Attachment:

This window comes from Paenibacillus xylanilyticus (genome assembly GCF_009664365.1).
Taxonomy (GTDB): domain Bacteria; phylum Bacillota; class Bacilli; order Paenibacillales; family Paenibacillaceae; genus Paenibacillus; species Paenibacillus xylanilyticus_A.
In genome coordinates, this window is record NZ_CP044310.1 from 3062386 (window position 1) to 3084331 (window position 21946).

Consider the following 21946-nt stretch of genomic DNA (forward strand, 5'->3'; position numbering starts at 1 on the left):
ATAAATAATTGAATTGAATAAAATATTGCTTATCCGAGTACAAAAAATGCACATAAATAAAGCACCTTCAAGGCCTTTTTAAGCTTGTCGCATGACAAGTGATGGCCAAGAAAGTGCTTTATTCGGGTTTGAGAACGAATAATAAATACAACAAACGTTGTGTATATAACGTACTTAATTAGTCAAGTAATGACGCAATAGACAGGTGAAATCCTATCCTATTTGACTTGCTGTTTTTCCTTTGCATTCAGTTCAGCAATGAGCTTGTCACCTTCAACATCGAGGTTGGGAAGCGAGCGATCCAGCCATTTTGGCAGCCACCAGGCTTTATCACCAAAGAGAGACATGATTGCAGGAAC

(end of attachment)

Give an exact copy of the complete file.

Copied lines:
This window comes from Paenibacillus xylanilyticus (genome assembly GCF_009664365.1).
Taxonomy (GTDB): domain Bacteria; phylum Bacillota; class Bacilli; order Paenibacillales; family Paenibacillaceae; genus Paenibacillus; species Paenibacillus xylanilyticus_A.
In genome coordinates, this window is record NZ_CP044310.1 from 3062386 (window position 1) to 3084331 (window position 21946).

Consider the following 21946-nt stretch of genomic DNA (forward strand, 5'->3'; position numbering starts at 1 on the left):
ATAAATAATTGAATTGAATAAAATATTGCTTATCCGAGTACAAAAAATGCACATAAATAAAGCACCTTCAAGGCCTTTTTAAGCTTGTCGCATGACAAGTGATGGCCAAGAAAGTGCTTTATTCGGGTTTGAGAACGAATAATAAATACAACAAACGTTGTGTATATAACGTACTTAATTAGTCAAGTAATGACGCAATAGACAGGTGAAATCCTATCCTATTTGACTTGCTGTTTTTCCTTTGCATTCAGTTCAGCAATGAGCTTGTCACCTTCAACATCGAGGTTGGGAAGCGAGCGATCCAGCCATTTTGGCAGCCACCAGGCTTTATCACCAAAGAGAGACATGATTGCAGGAAC